Easter: Religious tradition turned multibillion-dollar industry
SAN JUAN — For many, Easter is a holiday to spend time with family and loved ones to reflect on religion, sacrifice, love, and unity through faith. For others, it represents either a profitable opportunity for business or a fun shopping experience, depending on where they stand on the business-consumer relationship.
In Biblical tradition, Easter is the time when Christians reminisce the death and resurrection of Jesus Christ after his crucifixion by the Roman Empire—a tale depicted to ponder the virtues of faith and the promise of redemption.
According to the Pew Research Center, 70.6% of Americans subscribe to some representation of Christianity, with the majority identifying themselves as Evangelical Protestants. Moreover, though more than 30% of Americans don’t identify as Christians, about 80% of the general population said they planned on celebrating Easter in both 2015 and 2016.
It is worth noting that the Pew Research Center found that only 37% of Catholics and 51% of Protestants described Easter as Jesus Christ’s resurrection, while 65% of Catholics and 78% described it solely as a religious holiday or both. Out of the general population, which includes non-Christians, 42% describe it as Christ’s resurrection, while 67% classify it as a religious holiday.
However, despite the intrinsic religious connotations of Easter, this holiday has been proven to drive consumer spending. In fact, while the number of Americans who don’t identify as Christians has increased in past years, the National Retail Federation revealed that total Easter spending has seen a rise as well.
A March 2016 study by Statistic Brain, a research center used by media outlets like Forbes and CNN, shows that Americans’ total annual spending on Easter-related goods has soared to $14.6 billion. How exactly did a religious tradition become a multibillion-dollar industry?
First of all, it is important to establish that all holidays, religious or otherwise, have been stripped of their original customs and meanings to be catered and sold to the largest possible audience. Thus, because the celebration of Easter is a Christian belief, companies decided to attract non-Christian consumers by revolving the holiday around a seemingly inoffensive mascot, the Easter Bunny, as well as the “Easter egg hunt” tradition, a game in which children and adults alike must search for plastic eggs containing a prize, typically candy.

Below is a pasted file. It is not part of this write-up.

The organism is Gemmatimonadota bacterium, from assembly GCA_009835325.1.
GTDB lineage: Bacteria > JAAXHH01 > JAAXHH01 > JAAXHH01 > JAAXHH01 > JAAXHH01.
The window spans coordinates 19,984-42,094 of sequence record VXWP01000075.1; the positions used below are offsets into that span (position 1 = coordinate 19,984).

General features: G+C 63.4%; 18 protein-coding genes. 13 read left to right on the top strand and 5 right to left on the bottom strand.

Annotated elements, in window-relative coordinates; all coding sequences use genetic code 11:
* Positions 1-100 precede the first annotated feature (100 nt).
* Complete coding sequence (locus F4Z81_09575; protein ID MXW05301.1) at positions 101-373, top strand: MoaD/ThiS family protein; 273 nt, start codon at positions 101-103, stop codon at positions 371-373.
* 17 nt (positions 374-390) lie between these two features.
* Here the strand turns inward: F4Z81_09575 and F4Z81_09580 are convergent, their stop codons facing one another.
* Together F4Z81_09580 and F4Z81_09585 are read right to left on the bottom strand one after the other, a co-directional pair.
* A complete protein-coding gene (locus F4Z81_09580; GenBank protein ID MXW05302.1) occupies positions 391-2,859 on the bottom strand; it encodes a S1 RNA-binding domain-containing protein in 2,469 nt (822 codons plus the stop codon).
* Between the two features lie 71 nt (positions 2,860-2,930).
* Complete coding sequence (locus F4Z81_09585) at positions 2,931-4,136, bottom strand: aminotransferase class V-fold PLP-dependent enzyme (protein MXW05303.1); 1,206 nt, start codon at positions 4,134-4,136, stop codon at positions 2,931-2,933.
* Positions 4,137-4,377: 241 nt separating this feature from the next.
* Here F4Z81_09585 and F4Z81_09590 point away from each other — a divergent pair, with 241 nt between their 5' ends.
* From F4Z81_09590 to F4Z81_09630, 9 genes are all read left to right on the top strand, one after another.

As for how the image of Jesus was replaced by a bunny, Christianity’s own pagan roots played a role. Scholars like Heather McDougall argue that the Easter holiday derives from the pagan celebration of Eostre, a Teutonic goddess of fertility whose symbol was a hare.
A 2009 report by History.com reflects that “the Easter bunny first arrived in America in the 1700s with German immigrants who settled in Pennsylvania and transported their tradition of an egg-laying hare called “Osterhase” or “Oschter Haws.” Meanwhile, eggs, another symbol commonly associated to the holiday, are believed to represent fertility and the beginning of life.
Both the rabbit and eggs became easily discernible symbols for the holiday as Americans incorporated Germanic traditions, and Easter-related products depicting them have been sold as early as the 19th century, which means that, contrary to popular belief, the commercialization of Easter—and other holidays for that matter—is not a recent invention.
The same study from Statistic Brain indicates that Easter currently attracts scores of consumers, whose spending is concentrated primarily on candy. In fact, $2.1 billion were spent on Easter candy in 2015, which places the holiday second only to Halloween in terms of money spent on sweets. That same year, Americans purchased 120 million pounds of candy. In total, companies made 90 million chocolate Easter bunnies, as 70% of all candy sold during the holiday is made of chocolate.
Although the candy industry reaps the most benefits during this time, the holiday is also profitable for apparel, greeting card, flower and decoration companies, for a combined $12.5 billion in sales.
To put that into perspective, with the amount of money Americans spend on Easter annually, some $14.6 billion, it would take less than five years to pay for Puerto Rico’s public debt, which is a little under $72 billion. Bunny sells.